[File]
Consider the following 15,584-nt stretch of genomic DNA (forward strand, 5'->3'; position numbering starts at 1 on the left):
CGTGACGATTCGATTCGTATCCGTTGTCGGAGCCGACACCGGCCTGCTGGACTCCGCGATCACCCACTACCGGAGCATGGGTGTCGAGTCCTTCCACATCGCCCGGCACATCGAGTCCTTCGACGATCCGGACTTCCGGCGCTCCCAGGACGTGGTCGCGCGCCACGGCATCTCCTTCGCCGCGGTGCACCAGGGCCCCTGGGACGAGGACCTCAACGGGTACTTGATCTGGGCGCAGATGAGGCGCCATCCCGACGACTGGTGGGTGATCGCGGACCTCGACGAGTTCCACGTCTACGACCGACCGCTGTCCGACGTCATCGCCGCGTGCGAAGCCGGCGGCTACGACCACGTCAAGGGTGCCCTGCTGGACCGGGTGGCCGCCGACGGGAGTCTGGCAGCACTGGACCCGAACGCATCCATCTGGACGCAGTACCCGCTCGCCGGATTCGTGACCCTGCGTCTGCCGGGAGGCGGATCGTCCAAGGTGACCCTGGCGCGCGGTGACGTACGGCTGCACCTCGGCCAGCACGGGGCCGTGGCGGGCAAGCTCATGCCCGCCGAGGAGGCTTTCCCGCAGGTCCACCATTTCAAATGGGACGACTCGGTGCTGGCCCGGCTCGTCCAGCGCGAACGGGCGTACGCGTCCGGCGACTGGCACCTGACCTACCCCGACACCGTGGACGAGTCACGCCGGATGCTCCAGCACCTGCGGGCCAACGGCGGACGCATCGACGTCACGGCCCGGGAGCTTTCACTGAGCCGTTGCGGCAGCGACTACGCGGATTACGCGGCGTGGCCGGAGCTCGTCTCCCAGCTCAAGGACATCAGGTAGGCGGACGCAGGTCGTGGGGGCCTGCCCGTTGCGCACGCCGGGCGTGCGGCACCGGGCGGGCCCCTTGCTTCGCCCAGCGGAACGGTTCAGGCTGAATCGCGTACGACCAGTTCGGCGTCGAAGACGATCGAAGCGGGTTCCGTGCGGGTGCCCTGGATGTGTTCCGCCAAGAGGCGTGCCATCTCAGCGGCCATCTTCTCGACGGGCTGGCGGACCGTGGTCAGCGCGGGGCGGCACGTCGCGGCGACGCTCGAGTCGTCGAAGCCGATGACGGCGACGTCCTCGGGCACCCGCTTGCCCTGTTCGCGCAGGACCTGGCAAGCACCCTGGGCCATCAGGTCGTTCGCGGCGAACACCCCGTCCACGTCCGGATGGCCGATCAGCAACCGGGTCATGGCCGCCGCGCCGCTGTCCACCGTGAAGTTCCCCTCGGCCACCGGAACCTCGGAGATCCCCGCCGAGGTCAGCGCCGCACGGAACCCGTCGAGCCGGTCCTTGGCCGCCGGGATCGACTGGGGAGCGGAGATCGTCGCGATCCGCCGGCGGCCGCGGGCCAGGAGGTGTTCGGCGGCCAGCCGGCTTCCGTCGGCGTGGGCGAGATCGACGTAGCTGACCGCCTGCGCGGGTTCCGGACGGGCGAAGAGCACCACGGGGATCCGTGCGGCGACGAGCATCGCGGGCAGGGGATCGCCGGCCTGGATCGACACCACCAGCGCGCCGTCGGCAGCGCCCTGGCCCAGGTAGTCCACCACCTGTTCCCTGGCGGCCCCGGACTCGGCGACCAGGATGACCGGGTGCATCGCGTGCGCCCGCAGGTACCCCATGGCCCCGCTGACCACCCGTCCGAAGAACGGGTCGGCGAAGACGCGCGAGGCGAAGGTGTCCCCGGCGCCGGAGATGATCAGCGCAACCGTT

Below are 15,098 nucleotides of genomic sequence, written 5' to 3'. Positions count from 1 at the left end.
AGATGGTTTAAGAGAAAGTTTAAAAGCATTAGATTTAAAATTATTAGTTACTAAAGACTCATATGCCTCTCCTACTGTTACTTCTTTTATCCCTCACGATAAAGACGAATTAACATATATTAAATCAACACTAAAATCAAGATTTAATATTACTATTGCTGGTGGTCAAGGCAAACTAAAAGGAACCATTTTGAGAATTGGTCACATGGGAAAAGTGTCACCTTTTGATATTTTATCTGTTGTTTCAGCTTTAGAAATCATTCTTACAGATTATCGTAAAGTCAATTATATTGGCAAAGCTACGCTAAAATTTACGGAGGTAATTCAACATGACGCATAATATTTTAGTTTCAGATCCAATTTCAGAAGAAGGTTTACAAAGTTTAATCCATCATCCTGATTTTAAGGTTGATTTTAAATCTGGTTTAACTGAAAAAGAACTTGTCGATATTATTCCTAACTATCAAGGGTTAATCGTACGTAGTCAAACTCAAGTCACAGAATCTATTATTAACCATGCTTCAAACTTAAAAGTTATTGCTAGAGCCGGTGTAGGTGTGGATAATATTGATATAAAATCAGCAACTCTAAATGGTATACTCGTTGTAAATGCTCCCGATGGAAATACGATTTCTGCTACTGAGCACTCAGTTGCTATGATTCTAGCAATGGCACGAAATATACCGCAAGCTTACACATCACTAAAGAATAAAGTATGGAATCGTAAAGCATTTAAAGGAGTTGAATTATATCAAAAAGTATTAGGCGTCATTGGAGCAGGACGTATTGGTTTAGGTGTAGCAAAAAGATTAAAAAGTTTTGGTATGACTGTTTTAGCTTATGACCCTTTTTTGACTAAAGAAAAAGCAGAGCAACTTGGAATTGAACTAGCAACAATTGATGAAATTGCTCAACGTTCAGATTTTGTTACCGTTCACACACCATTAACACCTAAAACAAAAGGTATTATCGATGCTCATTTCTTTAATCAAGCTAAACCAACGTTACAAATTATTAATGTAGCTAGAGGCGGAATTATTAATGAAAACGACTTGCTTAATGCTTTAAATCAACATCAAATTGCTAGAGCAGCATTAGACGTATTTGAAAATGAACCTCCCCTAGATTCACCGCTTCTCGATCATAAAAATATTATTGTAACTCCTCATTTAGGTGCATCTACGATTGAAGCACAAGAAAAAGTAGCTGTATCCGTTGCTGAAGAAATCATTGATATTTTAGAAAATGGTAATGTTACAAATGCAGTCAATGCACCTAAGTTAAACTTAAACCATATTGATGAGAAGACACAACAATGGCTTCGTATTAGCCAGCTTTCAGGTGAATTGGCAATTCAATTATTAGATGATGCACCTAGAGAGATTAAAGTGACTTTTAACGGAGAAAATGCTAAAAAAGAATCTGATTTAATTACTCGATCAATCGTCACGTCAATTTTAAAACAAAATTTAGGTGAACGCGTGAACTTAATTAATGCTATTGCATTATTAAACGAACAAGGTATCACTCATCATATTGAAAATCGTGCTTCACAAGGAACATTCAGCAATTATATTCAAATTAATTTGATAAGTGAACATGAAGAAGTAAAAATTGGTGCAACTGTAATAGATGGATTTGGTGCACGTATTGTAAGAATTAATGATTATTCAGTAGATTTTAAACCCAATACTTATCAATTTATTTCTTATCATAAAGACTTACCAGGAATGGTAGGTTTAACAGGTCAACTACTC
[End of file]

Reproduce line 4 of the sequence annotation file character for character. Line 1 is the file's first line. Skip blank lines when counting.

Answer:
AGATGGTTTAAGAGAAAGTTTAAAAGCATTAGATTTAAAATTATTAGTTACTAAAGACTCATATGCCTCTCCTACTGTTACTTCTTTTATCCCTCACGATAAAGACGAATTAACATATATTAAATCAACACTAAAATCAAGATTTAATATTACTATTGCTGGTGGTCAAGGCAAACTAAAAGGAACCATTTTGAGAATTGGTCACATGGGAAAAGTGTCACCTTTTGATATTTTATCTGTTGTTTCAGCTTTAGAAATCATTCTTACAGATTATCGTAAAGTCAATTATATTGGCAAAGCTACGCTAAAATTTACGGAGGTAATTCAACATGACGCATAATATTTTAGTTTCAGATCCAATTTCAGAAGAAGGTTTACAAAGTTTAATCCATCATCCTGATTTTAAGGTTGATTTTAAATCTGGTTTAACTGAAAAAGAACTTGTCGATATTATTCCTAACTATCAAGGGTTAATCGTACGTAGTCAAACTCAAGTCACAGAATCTATTATTAACCATGCTTCAAACTTAAAAGTTATTGCTAGAGCCGGTGTAGGTGTGGATAATATTGATATAAAATCAGCAACTCTAAATGGTATACTCGTTGTAAATGCTCCCGATGGAAATACGATTTCTGCTACTGAGCACTCAGTTGCTATGATTCTAGCAATGGCACGAAATATACCGCAAGCTTACACATCACTAAAGAATAAAGTATGGAATCGTAAAGCATTTAAAGGAGTTGAATTATATCAAAAAGTATTAGGCGTCATTGGAGCAGGACGTATTGGTTTAGGTGTAGCAAAAAGATTAAAAAGTTTTGGTATGACTGTTTTAGCTTATGACCCTTTTTTGACTAAAGAAAAAGCAGAGCAACTTGGAATTGAACTAGCAACAATTGATGAAATTGCTCAACGTTCAGATTTTGTTACCGTTCACACACCATTAACACCTAAAACAAAAGGTATTATCGATGCTCATTTCTTTAATCAAGCTAAACCAACGTTACAAATTATTAATGTAGCTAGAGGCGGAATTATTAATGAAAACGACTTGCTTAATGCTTTAAATCAACATCAAATTGCTAGAGCAGCATTAGACGTATTTGAAAATGAACCTCCCCTAGATTCACCGCTTCTCGATCATAAAAATATTATTGTAACTCCTCATTTAGGTGCATCTACGATTGAAGCACAAGAAAAAGTAGCTGTATCCGTTGCTGAAGAAATCATTGATATTTTAGAAAATGGTAATGTTACAAATGCAGTCAATGCACCTAAGTTAAACTTAAACCATATTGATGAGAAGACACAACAATGGCTTCGTATTAGCCAGCTTTCAGGTGAATTGGCAATTCAATTATTAGATGATGCACCTAGAGAGATTAAAGTGACTTTTAACGGAGAAAATGCTAAAAAAGAATCTGATTTAATTACTCGATCAATCGTCACGTCAATTTTAAAACAAAATTTAGGTGAACGCGTGAACTTAATTAATGCTATTGCATTATTAAACGAACAAGGTATCACTCATCATATTGAAAATCGTGCTTCACAAGGAACATTCAGCAATTATATTCAAATTAATTTGATAAGTGAACATGAAGAAGTAAAAATTGGTGCAACTGTAATAGATGGATTTGGTGCACGTATTGTAAGAATTAATGATTATTCAGTAGATTTTAAACCCAATACTTATCAATTTATTTCTTATCATAAAGACTTACCAGGAATGGTAGGTTTAACAGGTCAACTACTC